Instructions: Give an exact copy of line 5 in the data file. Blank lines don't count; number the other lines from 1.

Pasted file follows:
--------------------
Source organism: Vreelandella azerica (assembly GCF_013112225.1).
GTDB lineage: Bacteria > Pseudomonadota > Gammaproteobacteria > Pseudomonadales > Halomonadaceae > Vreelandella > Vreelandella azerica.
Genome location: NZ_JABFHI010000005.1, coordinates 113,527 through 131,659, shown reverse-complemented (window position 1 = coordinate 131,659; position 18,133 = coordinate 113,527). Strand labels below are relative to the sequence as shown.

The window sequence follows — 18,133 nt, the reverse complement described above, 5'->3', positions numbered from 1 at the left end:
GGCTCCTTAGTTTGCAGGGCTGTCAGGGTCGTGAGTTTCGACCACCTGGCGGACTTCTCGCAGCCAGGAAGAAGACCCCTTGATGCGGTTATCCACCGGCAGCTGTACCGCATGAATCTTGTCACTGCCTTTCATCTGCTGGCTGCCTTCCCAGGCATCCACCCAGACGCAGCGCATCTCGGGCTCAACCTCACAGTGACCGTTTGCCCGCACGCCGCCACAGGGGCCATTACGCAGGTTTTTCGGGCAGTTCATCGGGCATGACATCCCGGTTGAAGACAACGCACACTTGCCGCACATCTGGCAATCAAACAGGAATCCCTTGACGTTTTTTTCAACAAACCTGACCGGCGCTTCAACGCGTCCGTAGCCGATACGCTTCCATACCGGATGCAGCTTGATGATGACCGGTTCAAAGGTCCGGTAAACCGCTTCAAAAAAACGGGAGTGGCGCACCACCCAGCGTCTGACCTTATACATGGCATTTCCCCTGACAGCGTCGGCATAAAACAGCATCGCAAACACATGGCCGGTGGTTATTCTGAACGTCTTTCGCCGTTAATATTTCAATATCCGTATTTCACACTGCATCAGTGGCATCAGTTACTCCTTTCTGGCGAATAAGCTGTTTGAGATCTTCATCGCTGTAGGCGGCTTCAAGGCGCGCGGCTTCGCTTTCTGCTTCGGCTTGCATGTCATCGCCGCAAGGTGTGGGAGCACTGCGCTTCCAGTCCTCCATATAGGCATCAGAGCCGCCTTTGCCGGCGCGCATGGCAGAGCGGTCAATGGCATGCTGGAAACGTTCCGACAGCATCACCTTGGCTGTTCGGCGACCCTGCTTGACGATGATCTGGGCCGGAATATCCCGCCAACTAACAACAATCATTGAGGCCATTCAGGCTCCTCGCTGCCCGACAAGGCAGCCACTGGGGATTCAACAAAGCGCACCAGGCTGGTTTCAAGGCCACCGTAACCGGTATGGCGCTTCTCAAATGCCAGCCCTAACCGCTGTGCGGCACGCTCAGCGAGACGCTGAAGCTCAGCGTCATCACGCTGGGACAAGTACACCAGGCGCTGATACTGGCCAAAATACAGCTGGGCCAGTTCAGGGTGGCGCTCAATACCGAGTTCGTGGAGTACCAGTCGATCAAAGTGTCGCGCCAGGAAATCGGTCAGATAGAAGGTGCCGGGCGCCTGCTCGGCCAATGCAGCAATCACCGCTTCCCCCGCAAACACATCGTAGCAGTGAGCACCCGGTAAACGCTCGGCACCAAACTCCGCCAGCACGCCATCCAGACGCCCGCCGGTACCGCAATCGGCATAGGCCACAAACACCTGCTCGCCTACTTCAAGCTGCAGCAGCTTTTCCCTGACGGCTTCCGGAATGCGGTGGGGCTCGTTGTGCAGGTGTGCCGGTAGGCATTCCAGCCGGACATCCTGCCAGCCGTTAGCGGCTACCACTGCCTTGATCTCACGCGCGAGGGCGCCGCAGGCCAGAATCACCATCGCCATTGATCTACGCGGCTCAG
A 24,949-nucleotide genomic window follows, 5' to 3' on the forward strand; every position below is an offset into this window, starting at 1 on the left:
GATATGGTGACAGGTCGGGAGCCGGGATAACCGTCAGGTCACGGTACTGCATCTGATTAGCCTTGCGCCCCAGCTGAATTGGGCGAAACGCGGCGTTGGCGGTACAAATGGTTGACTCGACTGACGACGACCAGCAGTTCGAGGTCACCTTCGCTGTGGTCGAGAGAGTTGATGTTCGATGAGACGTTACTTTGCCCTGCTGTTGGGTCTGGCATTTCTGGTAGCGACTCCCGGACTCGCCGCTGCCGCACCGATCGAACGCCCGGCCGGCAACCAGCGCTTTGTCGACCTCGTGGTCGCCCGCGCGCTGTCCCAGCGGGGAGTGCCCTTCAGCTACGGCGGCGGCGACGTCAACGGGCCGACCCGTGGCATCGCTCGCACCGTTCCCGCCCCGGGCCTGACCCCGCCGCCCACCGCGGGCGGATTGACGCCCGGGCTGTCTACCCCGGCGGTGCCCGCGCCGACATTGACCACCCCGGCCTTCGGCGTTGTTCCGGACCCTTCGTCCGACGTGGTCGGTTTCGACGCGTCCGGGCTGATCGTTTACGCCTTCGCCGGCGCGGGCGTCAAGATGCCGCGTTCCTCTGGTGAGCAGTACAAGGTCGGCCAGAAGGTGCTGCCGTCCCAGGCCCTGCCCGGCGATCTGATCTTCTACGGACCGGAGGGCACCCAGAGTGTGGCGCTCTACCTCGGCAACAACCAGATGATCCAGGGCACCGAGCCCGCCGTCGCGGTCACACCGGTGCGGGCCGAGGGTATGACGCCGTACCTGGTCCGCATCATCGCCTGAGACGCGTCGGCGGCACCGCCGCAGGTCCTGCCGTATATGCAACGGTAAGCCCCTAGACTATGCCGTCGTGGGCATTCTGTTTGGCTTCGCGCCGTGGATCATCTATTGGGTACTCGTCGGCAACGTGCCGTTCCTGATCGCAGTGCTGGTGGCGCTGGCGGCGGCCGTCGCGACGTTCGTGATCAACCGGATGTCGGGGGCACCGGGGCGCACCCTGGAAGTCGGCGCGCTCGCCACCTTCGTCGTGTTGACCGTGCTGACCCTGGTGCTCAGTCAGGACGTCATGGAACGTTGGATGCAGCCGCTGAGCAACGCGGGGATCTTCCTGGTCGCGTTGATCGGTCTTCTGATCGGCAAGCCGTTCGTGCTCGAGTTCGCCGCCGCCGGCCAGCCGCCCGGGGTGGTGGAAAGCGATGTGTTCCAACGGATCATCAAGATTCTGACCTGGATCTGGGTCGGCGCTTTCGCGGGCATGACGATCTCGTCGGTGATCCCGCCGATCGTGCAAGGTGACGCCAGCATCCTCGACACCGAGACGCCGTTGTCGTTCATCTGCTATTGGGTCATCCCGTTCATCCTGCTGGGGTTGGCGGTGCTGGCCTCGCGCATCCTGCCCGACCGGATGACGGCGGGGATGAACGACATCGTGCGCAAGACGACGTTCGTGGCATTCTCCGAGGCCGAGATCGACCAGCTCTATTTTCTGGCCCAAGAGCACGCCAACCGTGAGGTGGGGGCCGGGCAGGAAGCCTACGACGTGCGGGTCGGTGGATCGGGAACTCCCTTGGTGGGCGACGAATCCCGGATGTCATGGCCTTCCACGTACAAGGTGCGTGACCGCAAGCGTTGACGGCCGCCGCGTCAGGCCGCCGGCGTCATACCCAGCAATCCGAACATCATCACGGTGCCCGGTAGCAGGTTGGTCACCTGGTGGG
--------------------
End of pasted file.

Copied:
GGCTCCTTAGTTTGCAGGGCTGTCAGGGTCGTGAGTTTCGACCACCTGGCGGACTTCTCGCAGCCAGGAAGAAGACCCCTTGATGCGGTTATCCACCGGCAGCTGTACCGCATGAATCTTGTCACTGCCTTTCATCTGCTGGCTGCCTTCCCAGGCATCCACCCAGACGCAGCGCATCTCGGGCTCAACCTCACAGTGACCGTTTGCCCGCACGCCGCCACAGGGGCCATTACGCAGGTTTTTCGGGCAGTTCATCGGGCATGACATCCCGGTTGAAGACAACGCACACTTGCCGCACATCTGGCAATCAAACAGGAATCCCTTGACGTTTTTTTCAACAAACCTGACCGGCGCTTCAACGCGTCCGTAGCCGATACGCTTCCATACCGGATGCAGCTTGATGATGACCGGTTCAAAGGTCCGGTAAACCGCTTCAAAAAAACGGGAGTGGCGCACCACCCAGCGTCTGACCTTATACATGGCATTTCCCCTGACAGCGTCGGCATAAAACAGCATCGCAAACACATGGCCGGTGGTTATTCTGAACGTCTTTCGCCGTTAATATTTCAATATCCGTATTTCACACTGCATCAGTGGCATCAGTTACTCCTTTCTGGCGAATAAGCTGTTTGAGATCTTCATCGCTGTAGGCGGCTTCAAGGCGCGCGGCTTCGCTTTCTGCTTCGGCTTGCATGTCATCGCCGCAAGGTGTGGGAGCACTGCGCTTCCAGTCCTCCATATAGGCATCAGAGCCGCCTTTGCCGGCGCGCATGGCAGAGCGGTCAATGGCATGCTGGAAACGTTCCGACAGCATCACCTTGGCTGTTCGGCGACCCTGCTTGACGATGATCTGGGCCGGAATATCCCGCCAACTAACAACAATCATTGAGGCCATTCAGGCTCCTCGCTGCCCGACAAGGCAGCCACTGGGGATTCAACAAAGCGCACCAGGCTGGTTTCAAGGCCACCGTAACCGGTATGGCGCTTCTCAAATGCCAGCCCTAACCGCTGTGCGGCACGCTCAGCGAGACGCTGAAGCTCAGCGTCATCACGCTGGGACAAGTACACCAGGCGCTGATACTGGCCAAAATACAGCTGGGCCAGTTCAGGGTGGCGCTCAATACCGAGTTCGTGGAGTACCAGTCGATCAAAGTGTCGCGCCAGGAAATCGGTCAGATAGAAGGTGCCGGGCGCCTGCTCGGCCAATGCAGCAATCACCGCTTCCCCCGCAAACACATCGTAGCAGTGAGCACCCGGTAAACGCTCGGCACCAAACTCCGCCAGCACGCCATCCAGACGCCCGCCGGTACCGCAATCGGCATAGGCCACAAACACCTGCTCGCCTACTTCAAGCTGCAGCAGCTTTTCCCTGACGGCTTCCGGAATGCGGTGGGGCTCGTTGTGCAGGTGTGCCGGTAGGCATTCCAGCCGGACATCCTGCCAGCCGTTAGCGGCTACCACTGCCTTGATCTCACGCGCGAGGGCGCCGCAGGCCAGAATCACCATCGCCATTGATCTACGCGGCTCAG